Pittsburgh -- After more than two decades climbing the ladder, Rande Somma ’73 was named president of North American operations for a Fortune 100 Detroit auto parts supplier, a $17billion operation. He called a meeting, and told the staff their first action would be to write down a list of things they would not do to succeed. “When you firewall illegitimate means of reaching an end, you now place 100 percent of the burden on your competence and skill and your talent, and the kind of organizational culture you create, the kind of people you surround yourself with, how you approach the business,” he says. “It changes everything.”
Pressure from Wall Street makes it challenging to stay committed to ethical behavior, says Somma, now a private industry consultant and vice chairman of Tower Automotive. But it’s imperative, he believes. So he established the Rande and Georgia Somma Integrity First Scholarships, $2,500 awards given annually to the four RMU business students who write the best essays analyzing moral or ethical issues in a businesscase study.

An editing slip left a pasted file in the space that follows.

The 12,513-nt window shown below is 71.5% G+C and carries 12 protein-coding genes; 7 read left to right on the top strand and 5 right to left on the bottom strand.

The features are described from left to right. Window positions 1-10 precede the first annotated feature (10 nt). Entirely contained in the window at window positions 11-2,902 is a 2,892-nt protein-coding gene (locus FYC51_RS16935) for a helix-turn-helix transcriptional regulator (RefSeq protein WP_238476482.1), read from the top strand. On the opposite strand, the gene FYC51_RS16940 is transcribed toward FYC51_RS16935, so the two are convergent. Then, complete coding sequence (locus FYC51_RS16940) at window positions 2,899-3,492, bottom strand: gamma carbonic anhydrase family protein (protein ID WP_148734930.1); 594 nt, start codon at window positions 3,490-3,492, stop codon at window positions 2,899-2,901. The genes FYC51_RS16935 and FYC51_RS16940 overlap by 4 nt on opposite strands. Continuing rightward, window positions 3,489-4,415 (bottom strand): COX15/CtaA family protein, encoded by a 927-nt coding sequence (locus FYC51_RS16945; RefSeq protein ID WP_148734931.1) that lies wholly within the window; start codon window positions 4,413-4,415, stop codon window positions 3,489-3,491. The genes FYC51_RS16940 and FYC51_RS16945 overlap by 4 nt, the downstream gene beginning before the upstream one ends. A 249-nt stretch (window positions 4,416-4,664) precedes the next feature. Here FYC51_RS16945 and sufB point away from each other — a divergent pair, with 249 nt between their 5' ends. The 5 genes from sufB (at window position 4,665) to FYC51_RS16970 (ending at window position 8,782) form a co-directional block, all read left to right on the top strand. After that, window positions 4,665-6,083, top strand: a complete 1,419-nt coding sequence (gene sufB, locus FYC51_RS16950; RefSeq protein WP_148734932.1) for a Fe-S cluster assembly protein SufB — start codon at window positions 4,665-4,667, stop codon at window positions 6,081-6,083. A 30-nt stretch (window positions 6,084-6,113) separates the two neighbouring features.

This year, applications are due April 22. Four grants will be awarded for the fall of 2010. For an application and eligibility requirements click here.
“When people start hearing me talk about being ethical and integrity being critical when it comes to being a legitimately competent leader, people start to think that I’m some sort of prophet of righteousness. And they want to know, `Doesn’t the profitability matter?’ Yes, but that’s why I’m doing it this way. Profitability matters, but over the long term also,” he says. “Performance matters, but the authenticity of performance matters more.”
(Portions of this story were excerpted from this article in Foundations magazine.)